The fall sky is incredibly clear, and we often see Mount Fuji from our balcony at sunrise and sunset in these months. Still there are times I go out into our narrow high-rise garden, look out, and feel startled and humbled by the overwhelming beauty of this celebrated natural and spiritual landmark.
The world’s most famous natural landmarks are in some ways like our global cities’the most famous built landmarks. Mount Fuji, like the Eiffel Tower, has a form and mythology that all of us know before setting eyes on it.
Mount Fuji has been represented over many centuries and in many forms, from fine art, most notably Hokusai’s 36 Views of Mount Fuji, to countless sento mosaics. Until the Meiji era, women were prohibited from its summit. Yet despite our investing so many cultural meanings on this mountain, its presence exceeds human memory and most likely our specie’s future.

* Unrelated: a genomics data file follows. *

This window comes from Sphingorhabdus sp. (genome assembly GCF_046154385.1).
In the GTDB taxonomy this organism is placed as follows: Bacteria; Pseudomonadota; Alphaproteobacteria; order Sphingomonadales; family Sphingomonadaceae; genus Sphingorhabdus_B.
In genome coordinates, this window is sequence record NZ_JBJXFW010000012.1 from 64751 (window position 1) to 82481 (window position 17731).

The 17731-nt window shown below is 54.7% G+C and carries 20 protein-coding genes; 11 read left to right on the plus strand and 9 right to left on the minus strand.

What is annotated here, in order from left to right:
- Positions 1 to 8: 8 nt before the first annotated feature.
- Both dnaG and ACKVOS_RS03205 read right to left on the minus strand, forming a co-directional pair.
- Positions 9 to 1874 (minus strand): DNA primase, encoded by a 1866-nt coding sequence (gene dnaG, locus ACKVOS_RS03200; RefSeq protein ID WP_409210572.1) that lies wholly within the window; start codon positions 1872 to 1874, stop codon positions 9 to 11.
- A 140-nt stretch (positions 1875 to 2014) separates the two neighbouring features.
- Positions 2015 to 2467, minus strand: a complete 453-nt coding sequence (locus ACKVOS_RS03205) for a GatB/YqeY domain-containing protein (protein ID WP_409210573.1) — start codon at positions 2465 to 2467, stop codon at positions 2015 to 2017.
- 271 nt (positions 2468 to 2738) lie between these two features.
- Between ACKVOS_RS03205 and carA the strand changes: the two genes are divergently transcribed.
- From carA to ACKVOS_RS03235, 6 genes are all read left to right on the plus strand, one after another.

Mount Fuji’s sublime appearance on the horizon lifts our vision from a prosaic cityscape, packed with non-descript, high-rise and low-rise residences, television, cellphone and lightening antennas, giant power lines, and a garbage incinerator. As a dormant volcano it, too, has a temporal form, yet its scale and longevity makes our human presence feel very transitory.